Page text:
Single scores can be obtained from the Global Assessment of Functioning Scale (GAF; DSM-III-R, APA, 1987), and an adapted version of the GAF, the Social and Occupational Functioning Assessment Scale (SOFAS; Goldman et al., 1992). The Social Behaviour Scale (Wykes & Sturt, 1986) covers 21 items that measure the behavioural consequences of symptoms, chosen because they were identified as providing a barrier to successful resettlement in the community. The items are rated from information provided by a key informant, on a five-point scale. The scale can be used to provide an overall score by adding up all items that are rated 2 or more, or it can be used to monitor change using the individual five-point scale ratings. The Social Functioning Scale (Birchwood et al., 1990) measures social performance in a number of areas. It can be completed by the client, a carer, or a key worker (different forms are available), and norms are given for comparable samples (e.g. the unemployed).

In addition, a couple of measures have been developed for use in epidemiological studies looking at the incidence of psychosis in the general population. The Psychosis Screening Questionnaire (PSQ; Bebbington & Nayani, 1995) is a very brief screening interview to ascertain the presence of hypomania, thought insertion, paranoia, strange experiences, and hallucinations. The Community Assessment of Psychic Experiences (CAPE; Stefanis et al., 2002) is a 40-item self-report instrument based on the PDI (Peters et al., 1999b; 2004), but with added questions on hallucinations, negative symptoms and depression. Each item assesses both frequency of the experience and associated distress.

Bentall, R. P. (1990). The syndromes and symptoms of psychosis: Or why you can't play twenty questions with the concept of schizophrenia and hope to win. In R. P. Bentall (Ed.), Reconstructing schizophrenia. London: Routledge.

Schizophrenia is a chronic broad-spectrum mental health condition that can manifest in various ways. In the past schizophrenia used to be divided into 5 subtypes including paranoid, catatonic, disorganized, residual, and undifferentiated. Presently experts understand that individuals with schizophrenia often experience overlapping symptoms throughout their lives and such subtypes are not always useful. The classification of schizophrenia changed in 2013 with an update to the Diagnostic and Statistical Manual of Mental Disorders (DSM-V). The DSM update also changed the criteria needed to warrant a diagnosis of schizophrenia. Prior to 2013 individuals needed to have one of the symptoms of schizophrenia to be diagnosed. Now, a person must have at least two symptoms for a minimum of six months, one of which must be hallucinations, delusions, or disorganized speech. While it is no longer considered useful to divide schizophrenia into separate subtypes, it is still important to understand the various ways schizophrenia can affect people.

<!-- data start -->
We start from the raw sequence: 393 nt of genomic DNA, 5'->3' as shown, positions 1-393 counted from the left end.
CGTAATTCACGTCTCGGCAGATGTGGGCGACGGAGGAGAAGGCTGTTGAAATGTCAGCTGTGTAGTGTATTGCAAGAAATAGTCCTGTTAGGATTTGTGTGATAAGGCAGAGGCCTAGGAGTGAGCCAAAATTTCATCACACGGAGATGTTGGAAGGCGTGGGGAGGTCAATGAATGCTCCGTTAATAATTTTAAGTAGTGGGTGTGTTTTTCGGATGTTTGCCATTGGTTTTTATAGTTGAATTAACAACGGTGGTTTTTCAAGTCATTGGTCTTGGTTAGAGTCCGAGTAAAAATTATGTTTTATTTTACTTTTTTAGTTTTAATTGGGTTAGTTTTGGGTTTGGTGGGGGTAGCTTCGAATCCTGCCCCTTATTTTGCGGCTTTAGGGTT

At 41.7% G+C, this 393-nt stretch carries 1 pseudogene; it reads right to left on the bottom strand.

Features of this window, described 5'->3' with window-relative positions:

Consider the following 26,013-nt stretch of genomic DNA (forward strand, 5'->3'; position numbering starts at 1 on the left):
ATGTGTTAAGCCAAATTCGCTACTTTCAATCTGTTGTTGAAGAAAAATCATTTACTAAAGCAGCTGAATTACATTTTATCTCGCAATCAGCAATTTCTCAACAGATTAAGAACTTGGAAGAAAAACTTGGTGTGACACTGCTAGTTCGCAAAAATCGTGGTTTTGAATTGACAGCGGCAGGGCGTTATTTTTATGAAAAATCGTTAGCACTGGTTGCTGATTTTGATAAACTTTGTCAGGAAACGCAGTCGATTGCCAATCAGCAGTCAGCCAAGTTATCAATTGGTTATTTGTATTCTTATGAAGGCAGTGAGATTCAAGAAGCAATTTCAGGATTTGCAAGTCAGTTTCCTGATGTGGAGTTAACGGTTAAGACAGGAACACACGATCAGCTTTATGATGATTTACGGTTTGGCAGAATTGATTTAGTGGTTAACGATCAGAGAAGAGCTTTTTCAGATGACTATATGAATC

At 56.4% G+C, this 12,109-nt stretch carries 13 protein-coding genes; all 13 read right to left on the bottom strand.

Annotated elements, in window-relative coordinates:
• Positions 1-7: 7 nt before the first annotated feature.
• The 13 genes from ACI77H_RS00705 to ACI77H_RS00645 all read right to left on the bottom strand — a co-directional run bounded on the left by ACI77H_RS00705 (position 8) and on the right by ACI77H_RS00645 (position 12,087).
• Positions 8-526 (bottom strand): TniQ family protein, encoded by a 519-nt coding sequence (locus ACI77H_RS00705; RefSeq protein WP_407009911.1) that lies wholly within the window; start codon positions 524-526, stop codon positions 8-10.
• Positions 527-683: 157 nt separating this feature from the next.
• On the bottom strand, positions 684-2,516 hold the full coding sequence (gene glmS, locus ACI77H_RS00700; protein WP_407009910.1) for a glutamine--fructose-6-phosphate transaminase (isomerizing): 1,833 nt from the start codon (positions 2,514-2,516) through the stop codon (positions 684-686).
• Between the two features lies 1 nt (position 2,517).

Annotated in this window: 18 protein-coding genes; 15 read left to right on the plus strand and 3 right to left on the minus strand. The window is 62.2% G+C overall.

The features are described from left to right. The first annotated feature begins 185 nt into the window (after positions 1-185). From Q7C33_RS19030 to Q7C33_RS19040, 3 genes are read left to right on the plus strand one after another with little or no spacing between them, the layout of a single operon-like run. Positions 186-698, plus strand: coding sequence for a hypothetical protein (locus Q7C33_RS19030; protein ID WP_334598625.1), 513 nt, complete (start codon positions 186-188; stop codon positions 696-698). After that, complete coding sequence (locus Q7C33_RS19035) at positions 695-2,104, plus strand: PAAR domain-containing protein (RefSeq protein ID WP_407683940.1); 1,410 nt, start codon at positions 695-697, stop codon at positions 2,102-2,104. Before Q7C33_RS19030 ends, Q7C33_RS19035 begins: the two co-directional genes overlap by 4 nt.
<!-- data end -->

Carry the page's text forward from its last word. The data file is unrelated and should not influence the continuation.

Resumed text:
Catatonia is characterized by either excessive movement, referred to as catatonic excitement, or decreased movement, known as a catatonic stupor. People experiencing catatonia may not react to stimuli, will often remain in strange body positions, make odd movements, and may experience extreme rigidity of the limbs. Additional symptoms associated with catatonic schizophrenia include the inability to speak (mutism), mimicking words (echolalia), and mimicking actions (echopraxia).